While many of us are hunkered down and doing our best to stay healthy during the ongoing COVID-19 pandemic, work continues on the Swan River Restoration Project. We hope you are faring well during these uncertain and turbulent times. During this unprecedented situation, we are especially grateful for Summit County's amazing open spaces - those that have been protected as federal public lands, or through local acquisition, as well as those, such as the Swan River Valley, which are being restored from abandoned mine-scarred sites to places of natural beauty and ecological function. Despite the ongoing global emergency affecting each of us in different ways, it has been a busy “off season” and we wanted to provide you with a few updates as we look towards advancing work in 2020:
Annual Update to the Summit County Board of County Commissioners (BOCC): One of the conditions of Summit County’s gravel milling permit (Conditional Use Permit) requires annual project updates to the BOCC. The Summit County Open Space and Trails Department (OST) will be providing its fourth annual update to the BOCC at a worksession scheduled for Tuesday, May 26th at 10:00 a.m. Due to requirements associated with local COVID-19 public health orders and ongoing physical distancing efforts, this meeting will be conducted virtually. Please refer to the BOCC published agenda for meeting access information. OST staff will review accomplishments from 2019 and discuss plans for the 2020, including continued gravel removal from the valley. As always, your attendance at these meetings is welcomed.
Reach A Opening and Mining Permit Closeout: Last fall, Summit County opened the Reach A site to the public. With the native ground cover slowly becoming established, in October we were able to open the site for access. A new natural surface trail between the Browns Gulch trailhead and Rock Island Road provides access for biking, hiking, running, angling, skiing, snowshoeing, and other passive, non-motorized recreational uses. The site remains in a fragile condition, so please continue to tread gently and stay on the trail as much as possible.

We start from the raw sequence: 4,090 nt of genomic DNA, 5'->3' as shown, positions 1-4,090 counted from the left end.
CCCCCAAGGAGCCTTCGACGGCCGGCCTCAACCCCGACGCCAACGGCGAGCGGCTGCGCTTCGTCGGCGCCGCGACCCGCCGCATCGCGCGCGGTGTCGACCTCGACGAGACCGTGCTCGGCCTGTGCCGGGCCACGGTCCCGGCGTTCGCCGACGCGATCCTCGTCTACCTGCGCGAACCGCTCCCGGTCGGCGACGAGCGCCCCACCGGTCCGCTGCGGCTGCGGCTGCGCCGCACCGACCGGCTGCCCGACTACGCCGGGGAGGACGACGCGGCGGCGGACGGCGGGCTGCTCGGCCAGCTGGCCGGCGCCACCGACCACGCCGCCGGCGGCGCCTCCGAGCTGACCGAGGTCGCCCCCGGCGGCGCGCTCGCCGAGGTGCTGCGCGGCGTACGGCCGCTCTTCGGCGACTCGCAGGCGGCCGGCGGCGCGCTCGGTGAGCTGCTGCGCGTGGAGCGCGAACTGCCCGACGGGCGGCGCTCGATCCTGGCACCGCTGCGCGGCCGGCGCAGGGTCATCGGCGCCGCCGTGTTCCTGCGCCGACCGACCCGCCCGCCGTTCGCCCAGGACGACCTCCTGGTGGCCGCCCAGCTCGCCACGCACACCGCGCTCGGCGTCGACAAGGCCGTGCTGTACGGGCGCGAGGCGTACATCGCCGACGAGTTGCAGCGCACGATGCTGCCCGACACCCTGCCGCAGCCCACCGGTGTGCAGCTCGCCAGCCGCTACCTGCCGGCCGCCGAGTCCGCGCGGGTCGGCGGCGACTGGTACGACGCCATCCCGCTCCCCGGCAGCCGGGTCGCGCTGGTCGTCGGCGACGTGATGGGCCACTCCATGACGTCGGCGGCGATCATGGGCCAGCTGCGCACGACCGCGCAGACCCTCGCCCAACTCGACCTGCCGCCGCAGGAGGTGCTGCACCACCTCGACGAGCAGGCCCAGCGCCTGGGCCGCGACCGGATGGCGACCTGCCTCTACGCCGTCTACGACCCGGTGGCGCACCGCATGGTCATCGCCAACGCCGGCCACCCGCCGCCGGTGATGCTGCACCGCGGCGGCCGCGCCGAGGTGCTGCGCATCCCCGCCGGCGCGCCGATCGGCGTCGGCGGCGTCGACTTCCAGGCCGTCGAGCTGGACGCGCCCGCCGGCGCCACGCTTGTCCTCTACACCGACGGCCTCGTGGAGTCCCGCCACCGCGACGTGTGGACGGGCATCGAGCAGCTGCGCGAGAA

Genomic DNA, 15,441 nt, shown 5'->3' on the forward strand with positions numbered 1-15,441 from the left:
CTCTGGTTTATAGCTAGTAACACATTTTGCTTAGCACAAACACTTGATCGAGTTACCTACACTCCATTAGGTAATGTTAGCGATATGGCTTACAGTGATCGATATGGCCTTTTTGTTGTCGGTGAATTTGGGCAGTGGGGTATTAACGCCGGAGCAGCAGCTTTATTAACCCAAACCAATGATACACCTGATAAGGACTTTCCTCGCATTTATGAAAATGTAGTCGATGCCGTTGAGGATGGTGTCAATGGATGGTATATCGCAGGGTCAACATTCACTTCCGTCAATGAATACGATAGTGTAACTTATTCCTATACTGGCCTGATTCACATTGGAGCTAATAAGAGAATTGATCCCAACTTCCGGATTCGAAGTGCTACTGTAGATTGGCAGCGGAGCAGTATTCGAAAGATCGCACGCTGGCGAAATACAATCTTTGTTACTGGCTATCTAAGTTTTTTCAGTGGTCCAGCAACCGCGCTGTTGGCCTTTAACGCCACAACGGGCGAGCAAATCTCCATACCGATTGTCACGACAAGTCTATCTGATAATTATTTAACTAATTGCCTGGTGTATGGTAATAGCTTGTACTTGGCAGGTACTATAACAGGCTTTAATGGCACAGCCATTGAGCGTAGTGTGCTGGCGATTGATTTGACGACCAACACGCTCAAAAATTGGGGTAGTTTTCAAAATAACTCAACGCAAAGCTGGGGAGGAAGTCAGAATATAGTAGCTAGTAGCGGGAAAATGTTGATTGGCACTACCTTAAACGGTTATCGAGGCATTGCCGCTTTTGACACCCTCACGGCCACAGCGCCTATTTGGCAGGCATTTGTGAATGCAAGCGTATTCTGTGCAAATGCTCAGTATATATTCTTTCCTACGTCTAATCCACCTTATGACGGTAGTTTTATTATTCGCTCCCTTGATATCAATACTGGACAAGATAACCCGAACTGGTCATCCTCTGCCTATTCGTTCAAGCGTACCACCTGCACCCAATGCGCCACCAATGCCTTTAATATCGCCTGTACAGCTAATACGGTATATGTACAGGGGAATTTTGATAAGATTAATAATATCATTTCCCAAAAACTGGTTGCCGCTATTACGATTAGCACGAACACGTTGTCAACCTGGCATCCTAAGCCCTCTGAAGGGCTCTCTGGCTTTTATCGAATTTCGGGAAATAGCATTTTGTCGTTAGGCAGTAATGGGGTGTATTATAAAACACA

With the restoration work complete and the site opened to the public, we officially removed Reach A from the County’s mine permit boundary. For the first time in over a century, this large swath of the Swan River Valley is no longer a mine site!
Reach A Monitoring
: Annual post-construction monitoring of several site parameters, including the new channel, soil and plant development, and habitat development continues to yield positive results. Recent monitoring surveys indicate that all parameters are performing extremely well, with the new channel responding appropriately to annual flows (including the historically high 2019 spring runoff cycle), soils and plant materials becoming well-established, and stream habitat (e.g., riffles, pools, stream bed substrate) functioning as intended. Additionally, a fall 2019 fishery survey
by CPW aquatic biologist, Jon Ewert indicates a very healthy fishery continues to evolve in the new Swan River channel!
Reach B Progress: The County’s gravel removal contractor, Schofield Excavation, continues to make excellent progress on Reach B grading. What began as monumental task is now beginning to yield the early signs of restoration. Gravel removal efforts and site grading this year will initiate shaping of the some of the final restoration features, including the channel and wetlands pockets, as well as floodplain and upland areas.
Keep in touch; it is shaping up to be another exciting year for the Swan River Restoration Project! Additional information about Swan River Restoration Project is available on the Open Space and Trails Special Projects web page. If you have additional questions about the restoration project, you can contact Summit County Open Space and Trails Director Brian Lorch, or Open Space and Trails Resource Specialist Jason Lederer, or call 970.668.4060.